"Those catch rates are about as good as it's gotten in the last couple of years," he said. The catch rates for coho salmon are improving but still aren't as stellar. A good catch rate for coho is at least one per rod in the water, and it's now at about one coho per five rods.
"This year the fishery will be based on chinook," Frazier said.
According to figures from the agency, so far anglers in the Buoy 10 fishery have taken 26,000 trips and caught 7,700 chinook and 3,800 coho. These numbers are slightly higher than the trip and chinook numbers from this time in 2003.
A large percentage of this year's trips and catches occurred last week; between Aug. 16 and Aug. 22 there were 16,000 angler trips that resulted in a catch of 6,000 chinook and 3,200 coho salmon.
The department is keeping an eye on the composition of the chinook stock, however, to see how many of those caught are upriver brights, some runs of which are listed as endangered.
"We're seeing a higher proportion of brights than we modeled pre-season, which is not really what we want to see," said Frazier. The department is meeting later this week to get a more definite count of the number of landed chinook brights, and determine if further regulatory action is necessary.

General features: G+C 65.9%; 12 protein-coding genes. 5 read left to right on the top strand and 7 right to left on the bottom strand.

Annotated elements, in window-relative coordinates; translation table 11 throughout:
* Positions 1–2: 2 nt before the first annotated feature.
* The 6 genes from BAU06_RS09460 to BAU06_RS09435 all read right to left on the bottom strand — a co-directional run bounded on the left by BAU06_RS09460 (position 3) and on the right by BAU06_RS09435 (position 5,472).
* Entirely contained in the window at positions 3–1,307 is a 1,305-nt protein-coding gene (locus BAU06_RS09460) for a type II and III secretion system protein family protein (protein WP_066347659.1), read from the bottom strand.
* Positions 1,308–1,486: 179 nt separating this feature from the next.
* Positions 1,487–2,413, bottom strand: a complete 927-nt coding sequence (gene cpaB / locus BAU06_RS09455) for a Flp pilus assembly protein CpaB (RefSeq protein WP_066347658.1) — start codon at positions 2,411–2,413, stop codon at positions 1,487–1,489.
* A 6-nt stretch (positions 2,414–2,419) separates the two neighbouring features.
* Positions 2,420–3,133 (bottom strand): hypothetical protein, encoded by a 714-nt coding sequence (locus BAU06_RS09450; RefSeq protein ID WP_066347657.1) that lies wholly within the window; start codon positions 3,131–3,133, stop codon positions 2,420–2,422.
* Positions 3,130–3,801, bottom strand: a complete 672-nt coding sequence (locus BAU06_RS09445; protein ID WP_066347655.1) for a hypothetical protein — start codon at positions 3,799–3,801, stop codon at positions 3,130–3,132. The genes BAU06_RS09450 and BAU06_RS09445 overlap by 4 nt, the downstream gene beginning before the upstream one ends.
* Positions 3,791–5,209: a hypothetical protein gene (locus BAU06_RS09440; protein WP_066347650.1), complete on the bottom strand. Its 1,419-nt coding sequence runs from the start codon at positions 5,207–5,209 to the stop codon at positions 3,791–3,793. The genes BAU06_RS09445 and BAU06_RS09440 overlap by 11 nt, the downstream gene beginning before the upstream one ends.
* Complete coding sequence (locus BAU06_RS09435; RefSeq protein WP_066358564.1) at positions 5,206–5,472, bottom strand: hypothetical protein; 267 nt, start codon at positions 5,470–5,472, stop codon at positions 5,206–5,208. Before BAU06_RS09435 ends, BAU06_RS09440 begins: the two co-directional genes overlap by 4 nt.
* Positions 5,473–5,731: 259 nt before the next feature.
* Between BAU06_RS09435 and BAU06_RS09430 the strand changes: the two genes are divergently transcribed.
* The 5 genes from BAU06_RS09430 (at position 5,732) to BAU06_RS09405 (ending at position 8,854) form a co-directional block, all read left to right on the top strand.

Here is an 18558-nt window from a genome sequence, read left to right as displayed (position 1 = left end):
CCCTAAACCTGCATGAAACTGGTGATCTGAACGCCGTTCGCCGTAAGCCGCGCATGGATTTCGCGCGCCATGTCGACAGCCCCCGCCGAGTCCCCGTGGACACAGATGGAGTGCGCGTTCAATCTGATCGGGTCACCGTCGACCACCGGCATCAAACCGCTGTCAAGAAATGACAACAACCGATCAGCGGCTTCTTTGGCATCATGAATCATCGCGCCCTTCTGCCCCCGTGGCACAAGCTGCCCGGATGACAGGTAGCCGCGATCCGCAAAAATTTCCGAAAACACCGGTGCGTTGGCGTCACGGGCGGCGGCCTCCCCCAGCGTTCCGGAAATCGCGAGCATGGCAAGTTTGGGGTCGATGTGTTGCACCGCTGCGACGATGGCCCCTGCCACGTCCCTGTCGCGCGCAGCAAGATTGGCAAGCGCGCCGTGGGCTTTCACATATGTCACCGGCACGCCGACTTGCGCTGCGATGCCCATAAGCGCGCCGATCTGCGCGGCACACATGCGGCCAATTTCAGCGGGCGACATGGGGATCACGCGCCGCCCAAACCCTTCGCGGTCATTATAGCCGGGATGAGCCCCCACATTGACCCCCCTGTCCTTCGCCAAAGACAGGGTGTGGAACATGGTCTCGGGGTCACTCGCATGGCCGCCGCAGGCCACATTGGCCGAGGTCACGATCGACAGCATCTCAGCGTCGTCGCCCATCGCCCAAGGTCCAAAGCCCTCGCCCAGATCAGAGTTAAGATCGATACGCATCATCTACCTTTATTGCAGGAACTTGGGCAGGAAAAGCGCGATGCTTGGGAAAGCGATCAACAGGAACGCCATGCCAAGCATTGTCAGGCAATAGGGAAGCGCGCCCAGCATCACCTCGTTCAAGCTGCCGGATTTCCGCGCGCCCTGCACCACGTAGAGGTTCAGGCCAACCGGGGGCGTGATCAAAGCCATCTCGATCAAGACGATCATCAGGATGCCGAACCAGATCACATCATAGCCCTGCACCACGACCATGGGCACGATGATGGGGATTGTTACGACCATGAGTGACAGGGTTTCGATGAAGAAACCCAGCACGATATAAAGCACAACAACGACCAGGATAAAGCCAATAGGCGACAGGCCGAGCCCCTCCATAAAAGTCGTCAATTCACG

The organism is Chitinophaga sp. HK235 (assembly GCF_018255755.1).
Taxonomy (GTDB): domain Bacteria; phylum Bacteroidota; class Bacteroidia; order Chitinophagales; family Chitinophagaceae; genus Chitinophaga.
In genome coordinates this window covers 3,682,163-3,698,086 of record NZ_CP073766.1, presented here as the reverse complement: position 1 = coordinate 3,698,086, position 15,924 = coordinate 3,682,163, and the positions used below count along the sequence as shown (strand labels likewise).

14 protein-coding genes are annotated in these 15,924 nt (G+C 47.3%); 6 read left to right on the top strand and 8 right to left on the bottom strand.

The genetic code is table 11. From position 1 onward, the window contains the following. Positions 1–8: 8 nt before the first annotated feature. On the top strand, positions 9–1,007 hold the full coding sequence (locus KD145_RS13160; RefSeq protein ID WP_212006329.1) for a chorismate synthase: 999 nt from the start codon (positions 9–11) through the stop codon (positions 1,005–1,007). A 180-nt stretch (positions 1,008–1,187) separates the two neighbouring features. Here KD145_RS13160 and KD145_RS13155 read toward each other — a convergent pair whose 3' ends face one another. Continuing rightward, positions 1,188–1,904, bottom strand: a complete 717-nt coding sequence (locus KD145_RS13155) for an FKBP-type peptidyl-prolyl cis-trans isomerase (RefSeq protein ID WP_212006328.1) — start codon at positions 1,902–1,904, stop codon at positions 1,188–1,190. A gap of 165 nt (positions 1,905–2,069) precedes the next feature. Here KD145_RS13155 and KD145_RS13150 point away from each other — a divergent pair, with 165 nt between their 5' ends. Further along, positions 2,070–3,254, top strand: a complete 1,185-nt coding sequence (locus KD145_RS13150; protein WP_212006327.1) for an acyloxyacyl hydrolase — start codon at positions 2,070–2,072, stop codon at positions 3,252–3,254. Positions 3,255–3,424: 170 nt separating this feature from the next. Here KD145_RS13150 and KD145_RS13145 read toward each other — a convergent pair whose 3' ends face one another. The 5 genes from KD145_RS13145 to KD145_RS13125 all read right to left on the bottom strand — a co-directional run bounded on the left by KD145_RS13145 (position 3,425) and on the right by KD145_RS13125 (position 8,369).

For now, though, the fishery is in full swing.
Even with the rain, there were between 3,000 and 4,000 anglers fishing in the river each day during the weekend.
"They braved the storm and still caught fish," said Frazier. "When the fish are out, the fishermen aren't concerned with the weather."
Two apieceBoats seem to be catching about two fish per trip, said Andy Dobner, an experimental biologist aide with Oregon Fish and Wildlife who was checking boats as they came in to the Hammond marina. Saturday the marina was packed with anglers, but when it started to rain there was a bit of a rush to come back in; Dobner said he saw two people fall in the water, but no one was seriously hurt.
Rich Horner of Salem timed it right - he and his friends had started heading in to the marina Saturday when the heavy rain started. By 1 p.m. Sunday they had caught their limit of chinook, including a 37 pounder, by fishing near Hammond; they didn't go towards the mouth because they "don't like that choppy stuff," Horner said.